Religion in Chatharine Sedwick's Hope Leslie, Stephen Jay Gould's Dinosaur in a Haystack and Norman Mclean's A River Runs Through It
In Hope Leslie, by Catharine Sedwick; Dinosaur in a Haystack, by Stephen Jay Gould, and A River Runs Through it, by Norman Maclean; the authors use religion in order to give the reader an insight on the stories and ideas they present, as well as gaining respect in the reader’s minds. All people can relate to religion, in one way or the other. Therefore, people have a sense of what the author is trying to express as well as giving the author a universal sense of respect. Although these literary pieces are based on totally different settings, 17th century puritan lifestyle, scientific evolution, and rural Presbyterian family life, religion is the common theme that relates these works.
In Hope Leslie, Sedwick’s 17th century puritan characters are so well presented you overwhelmingly have a sense of respect for not only the characters, but also to Sedwick. Even the character’s names, like Hope and Faith makes the reader think of them as good puritan people. Sedwick describes in great detail the nature of the puritan lifestyle to give you the perception of the strict, yet honorable puritan life. Sedwick clearly writes her novel so even if you have no background on puritan religion, you feel a sense of what is was like. Religion was the key element in this novel. It showed basis for most of the actions the characters. In 17th century puritan communities, religion is the law of the town. For example, when Sedwick is talking about the Sabbath day she states, "Not a human sound is heard without the dwellings, and but for the lowing of the herds, the crowing of the cocks, and the gossiping of the birds...no one issues from their habitations until the bidding of the church-going bell"(158). This shows that religion is above all, the most important aspect of the character’s lives. The reason why the reader can relate to this novel and its characters is because of religion. Even though that religion today isn’t as strict as it used to be in the 17th century, it is still the same principals that the reader can relate to.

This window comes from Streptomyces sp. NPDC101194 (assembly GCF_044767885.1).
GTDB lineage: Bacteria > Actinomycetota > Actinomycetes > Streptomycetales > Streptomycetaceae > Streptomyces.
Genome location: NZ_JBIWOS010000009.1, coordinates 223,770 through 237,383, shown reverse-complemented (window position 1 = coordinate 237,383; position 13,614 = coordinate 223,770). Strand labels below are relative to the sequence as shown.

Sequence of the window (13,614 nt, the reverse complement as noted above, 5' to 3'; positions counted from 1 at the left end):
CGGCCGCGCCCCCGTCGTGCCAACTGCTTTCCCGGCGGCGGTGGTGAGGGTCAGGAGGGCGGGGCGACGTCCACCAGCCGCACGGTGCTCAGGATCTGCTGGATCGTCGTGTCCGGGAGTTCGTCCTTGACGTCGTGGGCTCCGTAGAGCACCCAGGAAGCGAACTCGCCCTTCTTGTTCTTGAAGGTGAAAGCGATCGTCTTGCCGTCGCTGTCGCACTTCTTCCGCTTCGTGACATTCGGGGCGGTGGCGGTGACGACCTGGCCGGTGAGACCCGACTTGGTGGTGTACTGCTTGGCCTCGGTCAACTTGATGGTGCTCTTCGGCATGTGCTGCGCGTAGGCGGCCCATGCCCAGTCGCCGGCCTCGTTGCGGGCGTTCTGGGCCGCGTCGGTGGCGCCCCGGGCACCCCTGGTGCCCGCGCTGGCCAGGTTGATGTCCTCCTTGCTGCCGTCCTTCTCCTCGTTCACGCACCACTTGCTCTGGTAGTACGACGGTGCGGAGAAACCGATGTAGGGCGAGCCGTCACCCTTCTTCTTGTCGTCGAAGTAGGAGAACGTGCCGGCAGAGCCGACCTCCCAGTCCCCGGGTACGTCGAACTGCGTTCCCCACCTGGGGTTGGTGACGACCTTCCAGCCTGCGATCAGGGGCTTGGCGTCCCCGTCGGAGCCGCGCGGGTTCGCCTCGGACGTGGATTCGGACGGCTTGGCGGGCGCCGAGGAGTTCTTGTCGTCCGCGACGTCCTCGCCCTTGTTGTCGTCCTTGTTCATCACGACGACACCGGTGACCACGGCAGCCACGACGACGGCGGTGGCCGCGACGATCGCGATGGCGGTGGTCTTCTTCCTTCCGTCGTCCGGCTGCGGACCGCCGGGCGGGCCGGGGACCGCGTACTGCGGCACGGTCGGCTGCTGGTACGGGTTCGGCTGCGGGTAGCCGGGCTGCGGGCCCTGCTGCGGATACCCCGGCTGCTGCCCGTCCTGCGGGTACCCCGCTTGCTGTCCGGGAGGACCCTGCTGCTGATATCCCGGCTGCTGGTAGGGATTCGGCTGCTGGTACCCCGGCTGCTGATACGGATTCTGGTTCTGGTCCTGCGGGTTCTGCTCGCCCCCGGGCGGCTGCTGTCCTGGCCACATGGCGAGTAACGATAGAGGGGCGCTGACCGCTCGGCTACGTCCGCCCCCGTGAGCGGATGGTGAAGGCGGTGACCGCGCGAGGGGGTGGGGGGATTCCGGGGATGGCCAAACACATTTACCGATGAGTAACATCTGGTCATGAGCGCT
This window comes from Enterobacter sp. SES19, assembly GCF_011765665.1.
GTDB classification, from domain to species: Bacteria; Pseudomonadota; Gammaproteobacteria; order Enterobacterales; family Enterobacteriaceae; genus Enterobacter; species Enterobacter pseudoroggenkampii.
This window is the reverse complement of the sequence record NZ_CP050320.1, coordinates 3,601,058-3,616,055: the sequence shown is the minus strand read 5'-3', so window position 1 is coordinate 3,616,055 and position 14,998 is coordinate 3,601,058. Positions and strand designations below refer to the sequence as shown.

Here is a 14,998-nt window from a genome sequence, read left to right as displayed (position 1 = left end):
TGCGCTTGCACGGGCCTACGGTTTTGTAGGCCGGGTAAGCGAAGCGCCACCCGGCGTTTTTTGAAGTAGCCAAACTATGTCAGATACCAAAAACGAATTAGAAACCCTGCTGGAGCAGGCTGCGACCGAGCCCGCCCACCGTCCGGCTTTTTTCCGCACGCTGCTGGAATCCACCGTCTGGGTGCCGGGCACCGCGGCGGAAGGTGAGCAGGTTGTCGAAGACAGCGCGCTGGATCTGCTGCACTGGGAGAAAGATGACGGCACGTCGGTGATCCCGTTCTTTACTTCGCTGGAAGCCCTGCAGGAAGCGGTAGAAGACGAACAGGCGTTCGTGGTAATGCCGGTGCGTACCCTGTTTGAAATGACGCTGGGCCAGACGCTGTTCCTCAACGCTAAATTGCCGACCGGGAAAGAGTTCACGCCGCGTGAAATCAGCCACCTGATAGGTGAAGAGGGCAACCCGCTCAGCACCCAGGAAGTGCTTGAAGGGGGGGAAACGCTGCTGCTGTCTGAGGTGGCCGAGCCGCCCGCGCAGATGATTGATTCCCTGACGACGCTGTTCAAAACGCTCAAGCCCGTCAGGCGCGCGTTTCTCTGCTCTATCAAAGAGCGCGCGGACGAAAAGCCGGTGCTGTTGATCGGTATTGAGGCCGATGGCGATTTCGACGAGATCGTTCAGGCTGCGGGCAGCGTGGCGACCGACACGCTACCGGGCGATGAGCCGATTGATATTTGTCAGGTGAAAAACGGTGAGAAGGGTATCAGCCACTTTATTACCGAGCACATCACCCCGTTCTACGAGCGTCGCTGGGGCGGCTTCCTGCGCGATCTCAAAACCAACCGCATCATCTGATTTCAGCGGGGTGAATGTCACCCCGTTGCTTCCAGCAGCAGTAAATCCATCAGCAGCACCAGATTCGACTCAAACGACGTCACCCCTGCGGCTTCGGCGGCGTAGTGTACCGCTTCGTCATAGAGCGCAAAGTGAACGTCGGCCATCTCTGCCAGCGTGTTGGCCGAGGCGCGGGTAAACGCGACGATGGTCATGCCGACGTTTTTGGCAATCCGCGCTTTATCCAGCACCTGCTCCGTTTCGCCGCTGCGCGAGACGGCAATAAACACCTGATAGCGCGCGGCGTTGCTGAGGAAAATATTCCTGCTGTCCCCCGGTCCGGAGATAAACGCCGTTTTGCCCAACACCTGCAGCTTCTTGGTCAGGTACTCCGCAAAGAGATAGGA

In Stephen Jay Gould’s collection of essays, The Dinosaur in the Haystack, Gould uses biblical references to make a connection between religion and science. Through out the history of the world, there has been an everlasting conflict of religion verses science. Although the book is based on scientific evidence he still gives the reader the religious insight to give all sides of his scientific theories. If science and religion agree, it even strengthens his argument more. Even though Gould is trying to...